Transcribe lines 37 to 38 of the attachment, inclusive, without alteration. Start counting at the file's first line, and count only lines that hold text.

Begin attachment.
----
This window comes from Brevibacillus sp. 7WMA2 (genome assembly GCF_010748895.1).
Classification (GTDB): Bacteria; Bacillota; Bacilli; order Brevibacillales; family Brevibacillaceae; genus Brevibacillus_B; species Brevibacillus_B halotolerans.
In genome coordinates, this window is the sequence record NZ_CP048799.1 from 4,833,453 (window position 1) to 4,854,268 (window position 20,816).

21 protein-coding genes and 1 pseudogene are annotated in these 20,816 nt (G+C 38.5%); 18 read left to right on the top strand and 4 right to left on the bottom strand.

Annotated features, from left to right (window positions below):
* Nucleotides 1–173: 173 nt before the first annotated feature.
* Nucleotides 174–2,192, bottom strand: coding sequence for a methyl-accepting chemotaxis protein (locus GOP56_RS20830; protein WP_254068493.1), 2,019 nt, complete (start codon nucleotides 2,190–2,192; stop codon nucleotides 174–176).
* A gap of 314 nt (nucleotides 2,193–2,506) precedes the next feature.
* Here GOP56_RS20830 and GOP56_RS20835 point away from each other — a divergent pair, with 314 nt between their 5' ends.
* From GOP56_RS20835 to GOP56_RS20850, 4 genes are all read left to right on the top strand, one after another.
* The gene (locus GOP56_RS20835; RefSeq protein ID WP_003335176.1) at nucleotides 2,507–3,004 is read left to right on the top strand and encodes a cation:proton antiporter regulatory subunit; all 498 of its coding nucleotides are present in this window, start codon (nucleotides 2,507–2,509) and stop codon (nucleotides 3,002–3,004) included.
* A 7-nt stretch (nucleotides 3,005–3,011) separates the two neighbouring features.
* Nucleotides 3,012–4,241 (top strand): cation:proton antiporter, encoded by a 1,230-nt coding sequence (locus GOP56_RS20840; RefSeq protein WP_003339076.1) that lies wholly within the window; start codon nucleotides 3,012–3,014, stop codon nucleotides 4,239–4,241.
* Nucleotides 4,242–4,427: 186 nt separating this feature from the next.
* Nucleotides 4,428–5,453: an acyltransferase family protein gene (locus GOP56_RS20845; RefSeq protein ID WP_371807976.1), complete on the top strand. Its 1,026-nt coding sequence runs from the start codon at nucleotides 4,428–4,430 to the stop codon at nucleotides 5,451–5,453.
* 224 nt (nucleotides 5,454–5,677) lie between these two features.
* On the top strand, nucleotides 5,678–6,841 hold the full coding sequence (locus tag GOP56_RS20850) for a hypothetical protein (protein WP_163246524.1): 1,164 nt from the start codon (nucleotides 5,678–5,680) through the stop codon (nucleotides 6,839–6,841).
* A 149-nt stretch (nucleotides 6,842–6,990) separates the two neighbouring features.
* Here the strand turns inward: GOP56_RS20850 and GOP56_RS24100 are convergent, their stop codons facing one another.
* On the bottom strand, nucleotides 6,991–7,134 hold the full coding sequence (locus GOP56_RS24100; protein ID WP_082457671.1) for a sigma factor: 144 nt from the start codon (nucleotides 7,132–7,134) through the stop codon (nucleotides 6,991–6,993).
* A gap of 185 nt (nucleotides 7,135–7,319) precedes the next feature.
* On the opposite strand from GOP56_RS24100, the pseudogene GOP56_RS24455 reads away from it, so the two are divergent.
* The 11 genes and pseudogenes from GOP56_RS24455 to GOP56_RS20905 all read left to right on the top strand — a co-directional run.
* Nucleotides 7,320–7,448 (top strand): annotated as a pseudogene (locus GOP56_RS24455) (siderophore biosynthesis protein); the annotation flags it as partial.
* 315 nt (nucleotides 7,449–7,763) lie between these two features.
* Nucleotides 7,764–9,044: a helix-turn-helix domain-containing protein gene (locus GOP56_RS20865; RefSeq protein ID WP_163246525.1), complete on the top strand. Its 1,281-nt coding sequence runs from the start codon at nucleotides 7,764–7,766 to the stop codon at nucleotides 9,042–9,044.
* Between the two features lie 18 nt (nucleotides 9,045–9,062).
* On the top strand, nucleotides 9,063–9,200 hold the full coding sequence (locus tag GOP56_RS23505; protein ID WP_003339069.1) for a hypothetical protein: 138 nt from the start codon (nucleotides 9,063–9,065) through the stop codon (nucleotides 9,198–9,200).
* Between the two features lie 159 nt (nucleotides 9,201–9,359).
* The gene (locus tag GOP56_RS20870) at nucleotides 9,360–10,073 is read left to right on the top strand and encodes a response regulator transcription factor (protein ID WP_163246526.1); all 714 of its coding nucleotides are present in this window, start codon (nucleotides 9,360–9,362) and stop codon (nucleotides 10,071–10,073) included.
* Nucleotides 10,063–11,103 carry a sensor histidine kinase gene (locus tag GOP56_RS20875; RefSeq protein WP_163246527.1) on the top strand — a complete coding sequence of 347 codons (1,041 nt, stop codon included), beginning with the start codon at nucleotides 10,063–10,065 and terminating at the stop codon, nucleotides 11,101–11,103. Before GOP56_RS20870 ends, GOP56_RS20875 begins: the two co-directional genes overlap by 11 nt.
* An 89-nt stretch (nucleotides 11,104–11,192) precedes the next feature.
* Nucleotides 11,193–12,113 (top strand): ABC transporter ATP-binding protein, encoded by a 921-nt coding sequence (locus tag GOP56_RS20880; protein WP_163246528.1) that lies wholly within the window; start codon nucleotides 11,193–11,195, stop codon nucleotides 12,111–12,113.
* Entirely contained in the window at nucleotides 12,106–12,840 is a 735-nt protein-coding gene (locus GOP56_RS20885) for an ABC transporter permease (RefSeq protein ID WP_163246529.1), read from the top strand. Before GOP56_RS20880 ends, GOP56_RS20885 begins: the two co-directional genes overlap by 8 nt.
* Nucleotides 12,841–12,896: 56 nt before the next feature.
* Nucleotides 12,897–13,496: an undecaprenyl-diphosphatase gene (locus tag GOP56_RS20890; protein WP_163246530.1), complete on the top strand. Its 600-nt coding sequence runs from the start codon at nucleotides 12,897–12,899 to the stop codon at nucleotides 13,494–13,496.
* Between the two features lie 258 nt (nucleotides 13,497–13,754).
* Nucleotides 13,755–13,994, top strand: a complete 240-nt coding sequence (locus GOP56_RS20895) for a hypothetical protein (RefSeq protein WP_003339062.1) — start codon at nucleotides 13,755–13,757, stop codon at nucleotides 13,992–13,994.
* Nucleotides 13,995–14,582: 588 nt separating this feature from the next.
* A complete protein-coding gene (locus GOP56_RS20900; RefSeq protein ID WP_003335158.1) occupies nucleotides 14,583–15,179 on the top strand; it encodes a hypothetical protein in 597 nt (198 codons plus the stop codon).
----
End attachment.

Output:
* Between the two features lie 258 nt (nucleotides 13,497–13,754).
* Nucleotides 13,755–13,994, top strand: a complete 240-nt coding sequence (locus GOP56_RS20895) for a hypothetical protein (RefSeq protein WP_003339062.1) — start codon at nucleotides 13,755–13,757, stop codon at nucleotides 13,992–13,994.